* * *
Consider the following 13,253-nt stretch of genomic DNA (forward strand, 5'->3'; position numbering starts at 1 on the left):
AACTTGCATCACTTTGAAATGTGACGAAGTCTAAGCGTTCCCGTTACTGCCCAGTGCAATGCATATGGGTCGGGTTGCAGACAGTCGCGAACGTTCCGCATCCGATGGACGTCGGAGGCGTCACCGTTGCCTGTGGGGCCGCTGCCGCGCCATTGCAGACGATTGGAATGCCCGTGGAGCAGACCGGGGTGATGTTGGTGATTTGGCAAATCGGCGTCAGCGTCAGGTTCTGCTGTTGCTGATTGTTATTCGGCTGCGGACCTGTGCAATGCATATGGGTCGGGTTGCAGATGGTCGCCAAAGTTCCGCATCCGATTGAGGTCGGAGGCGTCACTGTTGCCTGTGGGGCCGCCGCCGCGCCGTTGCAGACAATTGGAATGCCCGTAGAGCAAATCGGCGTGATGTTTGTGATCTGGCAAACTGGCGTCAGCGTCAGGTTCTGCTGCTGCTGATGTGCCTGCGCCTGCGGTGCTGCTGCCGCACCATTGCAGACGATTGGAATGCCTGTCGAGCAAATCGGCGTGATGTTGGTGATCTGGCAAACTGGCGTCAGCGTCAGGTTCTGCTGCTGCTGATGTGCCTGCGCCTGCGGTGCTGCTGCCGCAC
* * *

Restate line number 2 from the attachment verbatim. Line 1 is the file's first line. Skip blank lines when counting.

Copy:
AACTTGCATCACTTTGAAATGTGACGAAGTCTAAGCGTTCCCGTTACTGCCCAGTGCAATGCATATGGGTCGGGTTGCAGACAGTCGCGAACGTTCCGCATCCGATGGACGTCGGAGGCGTCACCGTTGCCTGTGGGGCCGCTGCCGCGCCATTGCAGACGATTGGAATGCCCGTGGAGCAGACCGGGGTGATGTTGGTGATTTGGCAAATCGGCGTCAGCGTCAGGTTCTGCTGTTGCTGATTGTTATTCGGCTGCGGACCTGTGCAATGCATATGGGTCGGGTTGCAGATGGTCGCCAAAGTTCCGCATCCGATTGAGGTCGGAGGCGTCACTGTTGCCTGTGGGGCCGCCGCCGCGCCGTTGCAGACAATTGGAATGCCCGTAGAGCAAATCGGCGTGATGTTTGTGATCTGGCAAACTGGCGTCAGCGTCAGGTTCTGCTGCTGCTGATGTGCCTGCGCCTGCGGTGCTGCTGCCGCACCATTGCAGACGATTGGAATGCCTGTCGAGCAAATCGGCGTGATGTTGGTGATCTGGCAAACTGGCGTCAGCGTCAGGTTCTGCTGCTGCTGATGTGCCTGCGCCTGCGGTGCTGCTGCCGCAC